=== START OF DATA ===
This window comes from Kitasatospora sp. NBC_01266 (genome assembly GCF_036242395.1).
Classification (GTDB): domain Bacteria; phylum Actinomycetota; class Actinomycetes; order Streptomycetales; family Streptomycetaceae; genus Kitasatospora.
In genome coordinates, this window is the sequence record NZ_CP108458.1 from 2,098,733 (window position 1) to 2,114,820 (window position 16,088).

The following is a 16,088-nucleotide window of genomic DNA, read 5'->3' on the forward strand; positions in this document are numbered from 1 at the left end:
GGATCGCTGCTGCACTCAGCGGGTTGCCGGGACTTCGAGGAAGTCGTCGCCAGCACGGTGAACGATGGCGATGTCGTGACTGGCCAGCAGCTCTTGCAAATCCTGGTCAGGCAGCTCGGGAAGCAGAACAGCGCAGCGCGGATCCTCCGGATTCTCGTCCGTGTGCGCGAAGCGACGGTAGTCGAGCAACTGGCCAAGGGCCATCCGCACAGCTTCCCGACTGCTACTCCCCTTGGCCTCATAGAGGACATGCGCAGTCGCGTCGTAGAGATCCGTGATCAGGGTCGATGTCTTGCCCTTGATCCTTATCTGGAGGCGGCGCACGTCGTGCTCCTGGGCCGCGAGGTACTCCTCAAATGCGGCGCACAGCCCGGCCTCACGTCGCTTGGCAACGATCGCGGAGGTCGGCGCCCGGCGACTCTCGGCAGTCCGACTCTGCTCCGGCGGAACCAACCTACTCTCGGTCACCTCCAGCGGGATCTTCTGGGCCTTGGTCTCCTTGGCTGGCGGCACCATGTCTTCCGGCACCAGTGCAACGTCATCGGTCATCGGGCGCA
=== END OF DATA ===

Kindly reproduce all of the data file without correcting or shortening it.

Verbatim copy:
This window comes from Kitasatospora sp. NBC_01266 (genome assembly GCF_036242395.1).
Classification (GTDB): domain Bacteria; phylum Actinomycetota; class Actinomycetes; order Streptomycetales; family Streptomycetaceae; genus Kitasatospora.
In genome coordinates, this window is the sequence record NZ_CP108458.1 from 2,098,733 (window position 1) to 2,114,820 (window position 16,088).

The following is a 16,088-nucleotide window of genomic DNA, read 5'->3' on the forward strand; positions in this document are numbered from 1 at the left end:
GGATCGCTGCTGCACTCAGCGGGTTGCCGGGACTTCGAGGAAGTCGTCGCCAGCACGGTGAACGATGGCGATGTCGTGACTGGCCAGCAGCTCTTGCAAATCCTGGTCAGGCAGCTCGGGAAGCAGAACAGCGCAGCGCGGATCCTCCGGATTCTCGTCCGTGTGCGCGAAGCGACGGTAGTCGAGCAACTGGCCAAGGGCCATCCGCACAGCTTCCCGACTGCTACTCCCCTTGGCCTCATAGAGGACATGCGCAGTCGCGTCGTAGAGATCCGTGATCAGGGTCGATGTCTTGCCCTTGATCCTTATCTGGAGGCGGCGCACGTCGTGCTCCTGGGCCGCGAGGTACTCCTCAAATGCGGCGCACAGCCCGGCCTCACGTCGCTTGGCAACGATCGCGGAGGTCGGCGCCCGGCGACTCTCGGCAGTCCGACTCTGCTCCGGCGGAACCAACCTACTCTCGGTCACCTCCAGCGGGATCTTCTGGGCCTTGGTCTCCTTGGCTGGCGGCACCATGTCTTCCGGCACCAGTGCAACGTCATCGGTCATCGGGCGCA